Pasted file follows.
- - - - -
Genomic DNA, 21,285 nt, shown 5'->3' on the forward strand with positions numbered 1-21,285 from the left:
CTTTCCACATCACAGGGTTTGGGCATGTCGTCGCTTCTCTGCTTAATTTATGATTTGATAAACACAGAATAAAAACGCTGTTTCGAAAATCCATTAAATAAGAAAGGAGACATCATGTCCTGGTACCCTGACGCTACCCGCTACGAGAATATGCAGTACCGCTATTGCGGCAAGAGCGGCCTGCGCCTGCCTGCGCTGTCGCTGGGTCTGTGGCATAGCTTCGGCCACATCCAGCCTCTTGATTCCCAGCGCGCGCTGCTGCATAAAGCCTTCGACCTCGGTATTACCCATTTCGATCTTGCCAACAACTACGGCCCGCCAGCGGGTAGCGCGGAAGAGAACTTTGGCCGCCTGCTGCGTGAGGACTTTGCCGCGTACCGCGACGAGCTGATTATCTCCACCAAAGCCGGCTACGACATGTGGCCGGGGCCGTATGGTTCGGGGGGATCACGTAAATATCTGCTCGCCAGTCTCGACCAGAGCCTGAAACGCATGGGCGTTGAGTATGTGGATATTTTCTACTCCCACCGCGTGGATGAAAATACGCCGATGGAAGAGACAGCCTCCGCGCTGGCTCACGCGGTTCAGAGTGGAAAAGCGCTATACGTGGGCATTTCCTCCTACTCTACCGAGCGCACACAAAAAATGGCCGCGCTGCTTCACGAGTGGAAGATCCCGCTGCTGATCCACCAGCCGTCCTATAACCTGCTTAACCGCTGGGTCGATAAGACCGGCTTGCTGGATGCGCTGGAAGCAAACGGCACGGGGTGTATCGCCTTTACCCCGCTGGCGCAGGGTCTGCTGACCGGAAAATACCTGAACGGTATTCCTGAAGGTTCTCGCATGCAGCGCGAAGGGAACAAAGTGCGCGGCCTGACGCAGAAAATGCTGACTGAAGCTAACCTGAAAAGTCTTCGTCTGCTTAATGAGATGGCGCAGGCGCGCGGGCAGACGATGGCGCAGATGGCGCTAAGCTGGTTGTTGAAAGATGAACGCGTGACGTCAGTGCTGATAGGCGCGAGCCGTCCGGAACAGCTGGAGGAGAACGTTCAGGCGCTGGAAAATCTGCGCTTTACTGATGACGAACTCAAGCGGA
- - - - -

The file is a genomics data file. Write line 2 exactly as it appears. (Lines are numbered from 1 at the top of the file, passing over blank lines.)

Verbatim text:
CTTTCCACATCACAGGGTTTGGGCATGTCGTCGCTTCTCTGCTTAATTTATGATTTGATAAACACAGAATAAAAACGCTGTTTCGAAAATCCATTAAATAAGAAAGGAGACATCATGTCCTGGTACCCTGACGCTACCCGCTACGAGAATATGCAGTACCGCTATTGCGGCAAGAGCGGCCTGCGCCTGCCTGCGCTGTCGCTGGGTCTGTGGCATAGCTTCGGCCACATCCAGCCTCTTGATTCCCAGCGCGCGCTGCTGCATAAAGCCTTCGACCTCGGTATTACCCATTTCGATCTTGCCAACAACTACGGCCCGCCAGCGGGTAGCGCGGAAGAGAACTTTGGCCGCCTGCTGCGTGAGGACTTTGCCGCGTACCGCGACGAGCTGATTATCTCCACCAAAGCCGGCTACGACATGTGGCCGGGGCCGTATGGTTCGGGGGGATCACGTAAATATCTGCTCGCCAGTCTCGACCAGAGCCTGAAACGCATGGGCGTTGAGTATGTGGATATTTTCTACTCCCACCGCGTGGATGAAAATACGCCGATGGAAGAGACAGCCTCCGCGCTGGCTCACGCGGTTCAGAGTGGAAAAGCGCTATACGTGGGCATTTCCTCCTACTCTACCGAGCGCACACAAAAAATGGCCGCGCTGCTTCACGAGTGGAAGATCCCGCTGCTGATCCACCAGCCGTCCTATAACCTGCTTAACCGCTGGGTCGATAAGACCGGCTTGCTGGATGCGCTGGAAGCAAACGGCACGGGGTGTATCGCCTTTACCCCGCTGGCGCAGGGTCTGCTGACCGGAAAATACCTGAACGGTATTCCTGAAGGTTCTCGCATGCAGCGCGAAGGGAACAAAGTGCGCGGCCTGACGCAGAAAATGCTGACTGAAGCTAACCTGAAAAGTCTTCGTCTGCTTAATGAGATGGCGCAGGCGCGCGGGCAGACGATGGCGCAGATGGCGCTAAGCTGGTTGTTGAAAGATGAACGCGTGACGTCAGTGCTGATAGGCGCGAGCCGTCCGGAACAGCTGGAGGAGAACGTTCAGGCGCTGGAAAATCTGCGCTTTACTGATGACGAACTCAAGCGGA